Going to Arab Street to shop for fabric to tailor into traditional Malay costumes is like a pilgrimage my sisters and I make together every year. Usually we’d do it at the last minute, just weeks before Hari Raya Aidilfitri, the Muslim celebration of Eid which in South-east Asia is customarily punctuated with wearing new traditional clothes to visit our relatives and friends. This year, however, we have a few cousins and children-of-cousins (what do you call your cousin’s children?) getting married (it is also customary to wear traditional costumes to weddings) and the ladies of my extended family have decided that we all dress up in similar fabrics. So that meant an earlier-than-usual pilgrimage to Arab Street this year.
Arab Street is both a road and a neighbourhood, and was named as such because the early Arab settlers in Singapore mainly resided in that area, as per Sir Raffles’s (the founder of Singapore) town plan in the early 1800s. Today, Arab Street retains its rows of shophouses which is a common sight in the historical downtown core of Singapore, while the tenants vary from restaurants and cafes offering quite a variety non-Asian fare, to fabric merchants and an exquisite collection of private little start-ups by our local fashion designers. To us Malays, Arab Street is just about the best place for fabric shopping, owing to the huge range of shops and the very current variety of stocks they have in their inventory.
I’ve been fabric shopping approximately 8 years now, with last year being the only exception because I wanted to do away with the tiring sibling “tradition” for once and just got ready-to-wear costumes from a boutique at Joo Chiat, the Malay community’s favourite haunt during our festive seasons. It’s tiring because my sisters and I would take hours to decide on a shop and subsequently the type of material and colours. Hours, literally. We would then proceed to our favourite tailor at Joo Chiat. Whilst it does put a hole in our pockets sometimes to do this, it certainly pays off by giving us exactly what we want to wear, instead of having to make do with what we can find in shops which might not only be of poor quality workmanship but also such limited design. Tailoring gives us the freedom to what size, cutting and design we want. The possibilities are only limited by the amount of material we have bought.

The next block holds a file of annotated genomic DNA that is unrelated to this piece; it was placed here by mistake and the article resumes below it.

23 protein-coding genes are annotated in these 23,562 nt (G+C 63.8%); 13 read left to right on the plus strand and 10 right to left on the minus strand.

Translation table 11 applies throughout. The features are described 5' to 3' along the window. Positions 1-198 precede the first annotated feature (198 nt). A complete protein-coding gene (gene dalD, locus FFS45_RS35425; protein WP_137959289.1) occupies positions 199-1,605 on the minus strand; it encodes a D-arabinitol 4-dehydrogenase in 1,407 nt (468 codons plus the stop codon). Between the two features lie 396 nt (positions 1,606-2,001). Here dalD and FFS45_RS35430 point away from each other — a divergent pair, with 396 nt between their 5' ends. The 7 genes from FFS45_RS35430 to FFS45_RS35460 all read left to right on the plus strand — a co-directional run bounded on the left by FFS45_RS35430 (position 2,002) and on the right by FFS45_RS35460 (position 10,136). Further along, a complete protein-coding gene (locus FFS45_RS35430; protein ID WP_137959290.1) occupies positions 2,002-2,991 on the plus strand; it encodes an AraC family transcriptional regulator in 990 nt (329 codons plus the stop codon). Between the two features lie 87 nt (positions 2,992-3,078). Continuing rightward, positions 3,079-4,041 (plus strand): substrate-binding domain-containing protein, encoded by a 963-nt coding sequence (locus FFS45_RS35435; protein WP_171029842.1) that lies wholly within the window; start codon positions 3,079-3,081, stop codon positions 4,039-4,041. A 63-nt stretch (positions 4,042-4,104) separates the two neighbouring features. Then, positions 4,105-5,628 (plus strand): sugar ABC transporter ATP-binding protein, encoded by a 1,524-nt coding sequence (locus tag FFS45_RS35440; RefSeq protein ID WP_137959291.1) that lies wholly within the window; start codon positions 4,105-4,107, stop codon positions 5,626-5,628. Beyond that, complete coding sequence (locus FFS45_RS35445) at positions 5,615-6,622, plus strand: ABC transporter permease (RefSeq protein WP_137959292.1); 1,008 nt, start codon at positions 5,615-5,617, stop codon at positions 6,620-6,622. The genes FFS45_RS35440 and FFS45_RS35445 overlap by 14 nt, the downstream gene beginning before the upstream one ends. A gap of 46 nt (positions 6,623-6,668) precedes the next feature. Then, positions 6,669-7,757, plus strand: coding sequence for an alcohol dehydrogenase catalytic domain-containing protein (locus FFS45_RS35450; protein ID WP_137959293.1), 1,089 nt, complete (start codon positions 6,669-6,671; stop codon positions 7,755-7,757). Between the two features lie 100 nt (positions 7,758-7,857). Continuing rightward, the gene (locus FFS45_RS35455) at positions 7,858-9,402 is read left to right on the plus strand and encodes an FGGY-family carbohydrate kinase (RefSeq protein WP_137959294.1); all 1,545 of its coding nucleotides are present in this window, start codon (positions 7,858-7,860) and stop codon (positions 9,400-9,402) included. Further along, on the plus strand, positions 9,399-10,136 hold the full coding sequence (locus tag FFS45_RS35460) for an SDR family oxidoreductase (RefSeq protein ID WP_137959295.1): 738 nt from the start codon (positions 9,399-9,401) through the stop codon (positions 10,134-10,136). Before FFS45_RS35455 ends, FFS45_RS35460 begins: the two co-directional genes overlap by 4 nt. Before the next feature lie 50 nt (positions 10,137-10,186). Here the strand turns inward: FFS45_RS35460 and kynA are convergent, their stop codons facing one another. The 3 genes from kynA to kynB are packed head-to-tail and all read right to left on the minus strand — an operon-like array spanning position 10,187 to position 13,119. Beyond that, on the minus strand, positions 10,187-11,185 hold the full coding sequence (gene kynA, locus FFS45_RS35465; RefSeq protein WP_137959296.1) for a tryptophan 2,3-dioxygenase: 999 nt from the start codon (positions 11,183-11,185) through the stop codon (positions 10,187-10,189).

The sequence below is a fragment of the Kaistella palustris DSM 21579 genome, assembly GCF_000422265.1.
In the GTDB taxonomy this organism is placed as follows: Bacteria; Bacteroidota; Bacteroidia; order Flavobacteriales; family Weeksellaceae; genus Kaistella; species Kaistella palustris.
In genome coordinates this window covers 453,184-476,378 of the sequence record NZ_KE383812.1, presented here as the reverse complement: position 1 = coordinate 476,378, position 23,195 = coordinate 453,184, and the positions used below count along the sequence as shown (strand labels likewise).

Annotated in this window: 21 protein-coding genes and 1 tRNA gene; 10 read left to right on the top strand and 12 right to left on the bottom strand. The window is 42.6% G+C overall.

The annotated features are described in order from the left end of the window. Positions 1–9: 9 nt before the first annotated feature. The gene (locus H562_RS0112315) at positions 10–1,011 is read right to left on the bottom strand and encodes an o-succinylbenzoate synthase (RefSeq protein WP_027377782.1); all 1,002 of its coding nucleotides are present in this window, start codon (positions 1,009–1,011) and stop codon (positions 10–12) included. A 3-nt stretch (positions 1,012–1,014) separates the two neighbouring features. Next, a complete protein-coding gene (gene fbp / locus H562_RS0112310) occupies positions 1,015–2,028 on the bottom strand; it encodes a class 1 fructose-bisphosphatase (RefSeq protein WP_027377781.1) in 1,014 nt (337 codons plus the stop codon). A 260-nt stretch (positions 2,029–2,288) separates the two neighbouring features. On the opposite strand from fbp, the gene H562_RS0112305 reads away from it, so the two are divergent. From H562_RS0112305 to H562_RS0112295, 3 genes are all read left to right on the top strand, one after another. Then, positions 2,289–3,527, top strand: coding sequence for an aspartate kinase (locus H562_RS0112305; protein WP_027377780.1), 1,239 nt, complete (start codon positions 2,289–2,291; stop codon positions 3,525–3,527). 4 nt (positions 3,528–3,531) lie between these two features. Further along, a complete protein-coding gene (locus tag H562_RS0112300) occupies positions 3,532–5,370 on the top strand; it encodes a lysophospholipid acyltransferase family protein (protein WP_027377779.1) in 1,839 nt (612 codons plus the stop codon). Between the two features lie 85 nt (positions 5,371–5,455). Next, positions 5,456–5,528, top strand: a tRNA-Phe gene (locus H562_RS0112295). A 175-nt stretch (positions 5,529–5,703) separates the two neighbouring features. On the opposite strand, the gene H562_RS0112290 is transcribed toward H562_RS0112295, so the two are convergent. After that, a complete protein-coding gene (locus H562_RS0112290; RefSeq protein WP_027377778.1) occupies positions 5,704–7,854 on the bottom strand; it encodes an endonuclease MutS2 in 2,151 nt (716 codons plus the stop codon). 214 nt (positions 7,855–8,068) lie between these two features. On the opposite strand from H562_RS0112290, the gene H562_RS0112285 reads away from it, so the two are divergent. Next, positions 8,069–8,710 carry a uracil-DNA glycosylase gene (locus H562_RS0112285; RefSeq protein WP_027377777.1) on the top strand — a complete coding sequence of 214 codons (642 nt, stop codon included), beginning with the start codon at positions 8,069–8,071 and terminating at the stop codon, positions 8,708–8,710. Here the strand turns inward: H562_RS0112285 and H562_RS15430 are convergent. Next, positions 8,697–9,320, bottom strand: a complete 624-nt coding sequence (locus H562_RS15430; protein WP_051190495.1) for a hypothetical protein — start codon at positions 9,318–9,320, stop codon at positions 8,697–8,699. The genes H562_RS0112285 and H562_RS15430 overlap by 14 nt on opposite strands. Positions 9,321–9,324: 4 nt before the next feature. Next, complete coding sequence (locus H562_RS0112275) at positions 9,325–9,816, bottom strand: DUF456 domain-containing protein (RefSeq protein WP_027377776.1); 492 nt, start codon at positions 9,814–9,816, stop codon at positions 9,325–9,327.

The tailor said she could have our clothes ready by June. We had tailored two costumes each, one for the upcoming wedding and another for this year’s Hari Raya. I had asked for a Kebaya Pahang using my purple-gold songket for my Hari Raya costume because I haven’t got any more kebayas in my wardrobe; for the wedding, I had planned for something like a mandarin-boatneck, long peplum top that utilises the gold lace I got, paired with a rich gold songket for the skirt. I’m really excited for both designs! Quite likely I’ll post photos of them here once they’re ready and worn to the functions they were intended for!
All photos were taken using my 50mm third-party Olympus lens on my NEX, and using the NEX’s “Pop” art filter (with the exception of the very first photo, that was using the “Retro” art filter). Any comments or questions, whether about Malay costumes and culture or about Arab Street, please leave them below! Anything about the technicality of my photographs, please comment at their respective image pages. Thank you!